In 2022’s Scream — the fifth installment of the meta slasher franchise — the new killer, like all the predecessors, likes to play with his food before eating it. As a throwback to 1996's Scream, he primes his target victim by asking her about her favorite horror movies.

For any horror fan, it’s a bit of a dream. Sure, I’ll talk to anyone who will listen about Halloween or Friday the 13th for hours, but the lead actress isn’t the biggest fan of the horror classics that dominated the conversations in earlier films.

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Film Features

Anne Hathaway's "Witches" Apology, and the Problem with Body Horror

Is it even possible to separate what is frightening and disturbing from what is harmful and offensive?

The Witches - Official Trailer

On Thursday Anne Hathaway took to Instagram to apologize for her role in the HBO Max original movieThe Witches and its depiction of the titular villains as having so-called "limb differences."

The movie is based on Roald Dahl's 1983 novel—which was previously adapted into the classic 1990 version of The Witches. It tells the story of a young boy who stumbles upon a convention of horrifying witches with the power to turn children into mice. Hathaway portrays their leader, the Grand High Witch—a role previously played by Anjelica Houston with sinister glee.
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Film Features

How A24 is Saving Movies

How the Small Distribution Company is Giving a Much Needed Voice to First-Time Directors


Photo by Jon Tyson on Unsplash

My first proper date with my first ever girlfriend was to see Spring Breakers, the weirdest movie granted a wide theatrical release in 2013.

Directed by the mostly-underground Harmony Korrine, the film became notorious for James Franco's performance as Alien, an off-beat, very colorful gangster with a head covered in dreadlocks and an accent somewhere between a Tallahassee truck driver and Marcellus Wallace. I saw that movie in theatres. I didn't know it at the time, but the A24 Productions logo that kickstarted the experience would go on to become one of the most important symbols you could pin to a movie in the 2010's. It's since become a mark of excellence. Now, in 2020, you see a movie distributed by A24, and you know one thing: that movie will certainly be awesome, but might even be visionary, too. A24 is very quietly saving movies, and they're doing it by going against the most time-held and obvious of box office rules: They invest in uncertainties.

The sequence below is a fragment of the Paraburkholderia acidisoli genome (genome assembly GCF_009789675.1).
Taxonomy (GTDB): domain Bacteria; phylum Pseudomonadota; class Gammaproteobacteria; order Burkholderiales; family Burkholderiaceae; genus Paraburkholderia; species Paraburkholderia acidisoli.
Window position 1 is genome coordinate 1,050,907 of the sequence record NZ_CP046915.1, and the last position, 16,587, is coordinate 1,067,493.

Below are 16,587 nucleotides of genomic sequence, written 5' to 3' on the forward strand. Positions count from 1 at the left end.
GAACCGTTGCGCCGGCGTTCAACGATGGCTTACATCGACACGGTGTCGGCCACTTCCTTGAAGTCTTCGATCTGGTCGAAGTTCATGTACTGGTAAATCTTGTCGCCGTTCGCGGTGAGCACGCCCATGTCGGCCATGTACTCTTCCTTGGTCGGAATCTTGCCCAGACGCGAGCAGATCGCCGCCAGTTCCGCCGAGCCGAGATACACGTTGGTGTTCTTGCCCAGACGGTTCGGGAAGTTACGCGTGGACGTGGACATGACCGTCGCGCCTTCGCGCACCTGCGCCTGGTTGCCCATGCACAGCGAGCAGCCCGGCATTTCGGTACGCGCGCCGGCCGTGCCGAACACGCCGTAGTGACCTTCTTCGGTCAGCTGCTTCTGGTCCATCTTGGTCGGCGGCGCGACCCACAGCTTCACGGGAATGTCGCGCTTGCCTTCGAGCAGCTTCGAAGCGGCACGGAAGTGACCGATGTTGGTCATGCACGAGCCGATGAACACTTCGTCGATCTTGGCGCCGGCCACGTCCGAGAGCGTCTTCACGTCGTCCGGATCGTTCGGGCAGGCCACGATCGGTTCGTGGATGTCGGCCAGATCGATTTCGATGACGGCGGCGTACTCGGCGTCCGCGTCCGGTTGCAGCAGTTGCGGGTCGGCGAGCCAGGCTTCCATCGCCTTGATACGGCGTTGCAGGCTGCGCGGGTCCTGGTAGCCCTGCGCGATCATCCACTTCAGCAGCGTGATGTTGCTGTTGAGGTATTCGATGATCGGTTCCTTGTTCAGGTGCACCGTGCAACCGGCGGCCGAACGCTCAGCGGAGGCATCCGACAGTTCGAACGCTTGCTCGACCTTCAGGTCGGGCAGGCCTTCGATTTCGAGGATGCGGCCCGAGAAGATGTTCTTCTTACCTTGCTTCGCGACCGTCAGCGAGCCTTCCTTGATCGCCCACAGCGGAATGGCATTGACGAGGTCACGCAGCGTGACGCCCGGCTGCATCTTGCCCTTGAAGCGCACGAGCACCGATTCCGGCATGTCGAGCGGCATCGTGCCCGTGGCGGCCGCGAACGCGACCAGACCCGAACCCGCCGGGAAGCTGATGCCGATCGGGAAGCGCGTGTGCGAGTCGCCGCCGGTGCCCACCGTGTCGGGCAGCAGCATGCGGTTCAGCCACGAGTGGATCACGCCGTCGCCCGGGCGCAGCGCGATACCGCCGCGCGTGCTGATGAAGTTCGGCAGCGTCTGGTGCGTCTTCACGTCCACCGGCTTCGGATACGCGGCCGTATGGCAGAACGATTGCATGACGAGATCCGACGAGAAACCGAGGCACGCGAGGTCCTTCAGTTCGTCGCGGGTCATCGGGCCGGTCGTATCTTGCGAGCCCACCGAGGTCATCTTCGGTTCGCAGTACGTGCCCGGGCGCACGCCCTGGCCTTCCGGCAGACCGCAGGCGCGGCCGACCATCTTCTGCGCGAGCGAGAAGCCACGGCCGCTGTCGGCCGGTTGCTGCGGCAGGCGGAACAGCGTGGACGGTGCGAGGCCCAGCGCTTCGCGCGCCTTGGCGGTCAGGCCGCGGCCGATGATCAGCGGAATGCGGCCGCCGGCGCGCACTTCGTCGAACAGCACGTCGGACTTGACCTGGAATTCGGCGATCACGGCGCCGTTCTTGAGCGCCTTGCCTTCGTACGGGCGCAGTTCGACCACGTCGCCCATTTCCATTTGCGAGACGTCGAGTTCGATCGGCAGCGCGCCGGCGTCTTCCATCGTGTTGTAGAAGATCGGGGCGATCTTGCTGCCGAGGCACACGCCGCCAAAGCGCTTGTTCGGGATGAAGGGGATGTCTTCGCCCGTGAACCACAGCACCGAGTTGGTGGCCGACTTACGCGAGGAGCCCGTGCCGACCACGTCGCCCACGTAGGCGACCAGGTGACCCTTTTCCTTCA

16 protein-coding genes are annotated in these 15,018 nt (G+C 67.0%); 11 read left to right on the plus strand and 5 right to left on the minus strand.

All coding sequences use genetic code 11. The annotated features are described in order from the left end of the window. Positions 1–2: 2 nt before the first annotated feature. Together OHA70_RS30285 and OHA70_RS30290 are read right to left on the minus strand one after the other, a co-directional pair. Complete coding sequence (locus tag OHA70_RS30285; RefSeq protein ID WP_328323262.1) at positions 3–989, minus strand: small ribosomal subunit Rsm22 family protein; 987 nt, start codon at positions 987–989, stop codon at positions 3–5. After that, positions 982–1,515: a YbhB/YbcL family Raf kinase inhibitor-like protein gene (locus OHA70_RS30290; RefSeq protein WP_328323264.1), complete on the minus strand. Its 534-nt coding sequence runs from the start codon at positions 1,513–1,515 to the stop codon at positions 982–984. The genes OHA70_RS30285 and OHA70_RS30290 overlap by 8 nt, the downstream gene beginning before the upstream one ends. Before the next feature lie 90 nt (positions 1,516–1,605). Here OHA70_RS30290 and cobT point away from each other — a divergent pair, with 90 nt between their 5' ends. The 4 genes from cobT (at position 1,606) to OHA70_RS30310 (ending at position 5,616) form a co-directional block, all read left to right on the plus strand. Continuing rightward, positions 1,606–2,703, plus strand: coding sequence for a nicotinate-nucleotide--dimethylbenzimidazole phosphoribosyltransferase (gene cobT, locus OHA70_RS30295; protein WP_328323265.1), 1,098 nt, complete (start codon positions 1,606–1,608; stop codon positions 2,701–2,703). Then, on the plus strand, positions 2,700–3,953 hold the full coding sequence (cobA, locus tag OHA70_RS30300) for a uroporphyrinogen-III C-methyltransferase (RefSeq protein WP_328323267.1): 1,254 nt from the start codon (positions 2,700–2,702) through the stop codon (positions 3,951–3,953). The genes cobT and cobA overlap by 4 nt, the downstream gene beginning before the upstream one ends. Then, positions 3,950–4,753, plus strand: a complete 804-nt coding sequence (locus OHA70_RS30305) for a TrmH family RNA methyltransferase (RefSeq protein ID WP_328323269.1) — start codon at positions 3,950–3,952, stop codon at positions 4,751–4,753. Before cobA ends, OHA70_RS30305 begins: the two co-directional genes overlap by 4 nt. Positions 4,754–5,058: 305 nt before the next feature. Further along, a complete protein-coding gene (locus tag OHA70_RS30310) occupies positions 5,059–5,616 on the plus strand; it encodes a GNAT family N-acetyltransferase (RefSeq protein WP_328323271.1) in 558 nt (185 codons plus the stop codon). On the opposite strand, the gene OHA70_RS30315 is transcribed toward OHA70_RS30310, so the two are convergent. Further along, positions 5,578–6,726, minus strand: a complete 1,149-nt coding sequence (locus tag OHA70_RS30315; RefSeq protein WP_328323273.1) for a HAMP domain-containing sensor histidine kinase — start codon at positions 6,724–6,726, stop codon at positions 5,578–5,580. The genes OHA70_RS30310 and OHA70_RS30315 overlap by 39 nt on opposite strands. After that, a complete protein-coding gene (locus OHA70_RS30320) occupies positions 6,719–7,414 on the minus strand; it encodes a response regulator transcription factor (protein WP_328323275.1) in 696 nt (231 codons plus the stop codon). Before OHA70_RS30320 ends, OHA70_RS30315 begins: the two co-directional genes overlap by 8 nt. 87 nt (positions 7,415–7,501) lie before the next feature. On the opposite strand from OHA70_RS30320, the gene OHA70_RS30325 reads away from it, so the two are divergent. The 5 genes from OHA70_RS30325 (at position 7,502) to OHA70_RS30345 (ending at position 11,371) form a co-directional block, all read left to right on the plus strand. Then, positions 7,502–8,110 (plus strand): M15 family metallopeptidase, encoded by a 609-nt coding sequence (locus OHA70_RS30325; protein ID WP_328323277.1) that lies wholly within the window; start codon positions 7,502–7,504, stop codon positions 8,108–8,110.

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5 of the Best Films You Never Want to See Again

These films aren't the best for a date night.

Toni Collette in Hereditary

Many great films have a high degree of rewatchability.

We all have those films that we can experience over and over without growing tired of them. A two-and-a-half hour violent crime drama such as The Departed can be just as critically acclaimed and rewatchable as an uplifting story about survival and hope like Slumdog Millionaire.

That being said, there are many great films that you're glad you saw, but you never want to see again. These films lack a rewatchability factor due to their difficult subject matter, gruesome images, or long run-times. Twitter user Rose Matafeo posed this question on her timeline: "What is the best film that you never want to see again? or at least for a very long time?"

Here are our picks.

Schindler's List

Schindler's List (1993) Official Trailer - Liam Neeson, Steven Spielberg Movie

Schindler's List is a film with a devastating premise, and is absolutely a piece of art that everyone should see at least once. Schindler's List tells the story of Oskar Schindler (Liam Neeson), a German businessman who saves over a thousand Polish-Jewish refugees from the Holocaust. It's a graphic and disturbing look at the Holocaust and it's not for the faint of heart. The film includes brutal executions and severe mistreatment of innocent bystanders. That being said, Schindler's List is a masterpiece and is absolutely worth your time.